Photo: Courtesy of Warner Bros. Pictures
Poetically political—even before its adaptation into film more than two decades later, V for Vendetta was already a cult classic among readers. Set in a fictional, post-apocalyptic United Kingdom, the story follows mysterious masked vigilante "V" and his fight for revolution against the oppressive fascist government Norsefire.
The graphic novel by Alan Moore was eventually adapted into a film in 2005 by The Wachowskis, known for their works on The Matrix and Cloud Atlas. The film stars Hugo Weaving, Natalie Portman, and John Hurt. (Photo: Courtesy of Warner Bros. Pictures)
Alan Moore's alternate universe envisions the country, or what is left of it, in a totalitarian future functioning as a police state. All who oppose authority, if not exterminated, are put into concentration camps. V, a thespian anarchist in a Guy Fawkes mask, starts his intentionally theatrical and violent crusade for vengeance against the people who wronged him and to spark an uprising and ultimately take down the corrupt government.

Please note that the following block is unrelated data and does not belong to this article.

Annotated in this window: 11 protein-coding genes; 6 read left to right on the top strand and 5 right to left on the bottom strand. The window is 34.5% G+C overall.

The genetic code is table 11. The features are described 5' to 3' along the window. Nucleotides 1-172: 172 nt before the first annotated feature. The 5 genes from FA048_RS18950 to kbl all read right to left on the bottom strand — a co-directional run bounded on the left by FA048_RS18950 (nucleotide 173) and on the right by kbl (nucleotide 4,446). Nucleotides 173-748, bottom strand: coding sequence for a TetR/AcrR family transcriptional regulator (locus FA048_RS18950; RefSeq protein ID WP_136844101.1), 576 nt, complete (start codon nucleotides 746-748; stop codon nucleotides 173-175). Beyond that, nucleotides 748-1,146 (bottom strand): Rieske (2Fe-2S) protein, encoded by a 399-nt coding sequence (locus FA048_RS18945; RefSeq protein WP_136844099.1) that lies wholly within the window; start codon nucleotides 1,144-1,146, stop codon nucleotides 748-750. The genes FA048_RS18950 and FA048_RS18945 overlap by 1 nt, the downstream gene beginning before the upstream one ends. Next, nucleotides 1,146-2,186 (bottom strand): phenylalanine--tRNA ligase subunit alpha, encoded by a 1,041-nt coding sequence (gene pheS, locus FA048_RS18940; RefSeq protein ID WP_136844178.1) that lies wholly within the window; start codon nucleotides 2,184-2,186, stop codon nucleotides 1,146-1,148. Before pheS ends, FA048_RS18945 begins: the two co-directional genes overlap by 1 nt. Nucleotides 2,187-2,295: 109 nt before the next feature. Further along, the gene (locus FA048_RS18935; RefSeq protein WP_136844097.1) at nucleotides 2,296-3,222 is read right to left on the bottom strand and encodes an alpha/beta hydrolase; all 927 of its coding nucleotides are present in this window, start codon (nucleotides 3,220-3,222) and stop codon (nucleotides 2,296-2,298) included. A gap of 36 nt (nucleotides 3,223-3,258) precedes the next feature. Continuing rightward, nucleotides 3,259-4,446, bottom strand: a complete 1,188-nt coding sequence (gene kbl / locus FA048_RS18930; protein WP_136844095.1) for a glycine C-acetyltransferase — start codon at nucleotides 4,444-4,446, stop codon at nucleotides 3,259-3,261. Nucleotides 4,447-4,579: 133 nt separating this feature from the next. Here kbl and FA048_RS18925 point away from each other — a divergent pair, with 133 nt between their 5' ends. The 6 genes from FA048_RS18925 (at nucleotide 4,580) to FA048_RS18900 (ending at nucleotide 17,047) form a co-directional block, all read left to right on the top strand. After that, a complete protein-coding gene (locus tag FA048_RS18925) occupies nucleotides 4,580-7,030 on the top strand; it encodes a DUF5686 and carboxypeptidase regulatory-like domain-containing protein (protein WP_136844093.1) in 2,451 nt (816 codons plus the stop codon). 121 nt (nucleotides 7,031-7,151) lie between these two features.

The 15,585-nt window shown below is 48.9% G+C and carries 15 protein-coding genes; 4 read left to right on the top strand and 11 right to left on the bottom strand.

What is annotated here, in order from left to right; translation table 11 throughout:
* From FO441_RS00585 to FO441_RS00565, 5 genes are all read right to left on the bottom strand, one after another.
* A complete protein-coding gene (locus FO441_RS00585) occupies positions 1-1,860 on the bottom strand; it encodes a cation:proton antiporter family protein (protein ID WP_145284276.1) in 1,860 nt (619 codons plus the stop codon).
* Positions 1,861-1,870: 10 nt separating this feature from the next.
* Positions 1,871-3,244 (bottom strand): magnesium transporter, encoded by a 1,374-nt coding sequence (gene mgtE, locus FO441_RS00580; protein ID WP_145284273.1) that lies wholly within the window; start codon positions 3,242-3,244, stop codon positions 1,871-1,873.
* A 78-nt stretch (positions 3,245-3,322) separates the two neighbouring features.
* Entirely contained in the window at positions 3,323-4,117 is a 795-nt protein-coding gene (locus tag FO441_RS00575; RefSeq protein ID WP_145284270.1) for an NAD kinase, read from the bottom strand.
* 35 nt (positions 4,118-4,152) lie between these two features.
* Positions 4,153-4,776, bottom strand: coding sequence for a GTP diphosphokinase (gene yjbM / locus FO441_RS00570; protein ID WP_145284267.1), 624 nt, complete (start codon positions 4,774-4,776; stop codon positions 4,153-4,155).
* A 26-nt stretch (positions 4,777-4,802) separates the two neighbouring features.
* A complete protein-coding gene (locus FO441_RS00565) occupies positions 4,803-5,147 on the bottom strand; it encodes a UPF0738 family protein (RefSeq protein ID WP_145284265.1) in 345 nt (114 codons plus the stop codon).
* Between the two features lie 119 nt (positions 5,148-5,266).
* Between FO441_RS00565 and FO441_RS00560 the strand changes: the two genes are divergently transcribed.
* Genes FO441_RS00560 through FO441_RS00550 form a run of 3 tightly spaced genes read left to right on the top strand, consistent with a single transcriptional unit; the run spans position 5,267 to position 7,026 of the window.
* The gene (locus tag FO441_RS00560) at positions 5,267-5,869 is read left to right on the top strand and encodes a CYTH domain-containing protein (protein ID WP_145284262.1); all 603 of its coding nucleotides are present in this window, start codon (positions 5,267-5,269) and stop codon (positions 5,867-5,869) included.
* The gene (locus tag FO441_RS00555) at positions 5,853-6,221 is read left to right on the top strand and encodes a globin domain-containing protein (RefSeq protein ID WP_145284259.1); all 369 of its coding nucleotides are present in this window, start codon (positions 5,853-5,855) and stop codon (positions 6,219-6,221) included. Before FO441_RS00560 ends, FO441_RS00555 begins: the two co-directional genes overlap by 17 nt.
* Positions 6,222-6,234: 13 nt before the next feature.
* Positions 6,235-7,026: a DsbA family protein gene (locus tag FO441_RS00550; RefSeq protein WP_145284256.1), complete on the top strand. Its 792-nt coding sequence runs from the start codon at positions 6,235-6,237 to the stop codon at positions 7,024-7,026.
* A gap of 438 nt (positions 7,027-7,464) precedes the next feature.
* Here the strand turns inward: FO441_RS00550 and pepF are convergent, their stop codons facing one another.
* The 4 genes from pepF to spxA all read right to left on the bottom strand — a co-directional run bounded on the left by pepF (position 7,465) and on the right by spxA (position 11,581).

"...once you had the freedom to object,
to think and speak as you saw fit,
you now have censors and systems of surveillance coercing your conformity
and soliciting your submission.
...words will always retain their power.
Words offer the means to meaning
and for those who will listen, the enunciation of truth. And the truth is,
there is something terribly wrong
with this country, isn't there?"
Whether Guy Fawkes is a face of revolution or treason all depends on where a person's perspective lies. The mask, on the first layer, can be seen simply as a way to protect V's anonymity. Running rampant in its entirety are the symbolisms, metaphors, and messages portrayed both subtly and transparently.
The protagonist convinces the people to remember the idea, not the man behind it, and that V can be anyone and no one: a persona. It comes as no surprise that the movie, along with the iconic mask, became an ubiquitous image of protest around the world.
"War. Terror. Disease.
There were a myriad of problems
which conspired to corrupt your reason
and rob you of your common sense.
Fear got the best of you and in your panic,
you turned to the now High Chancellor Adam Sutler. He promised you order.
He promised you peace. And all he demanded in return was your silent,
Well-written and revolutionary, V for Vendetta is an art piece that persuades an escape from unjust control and to rule for themselves. Through stunning visuals and wordplay, its idealogical impact has proven to be so charismatic and powerful—any or every aspect of it is plucked at, unavoidably present wherever social and political unrest exists.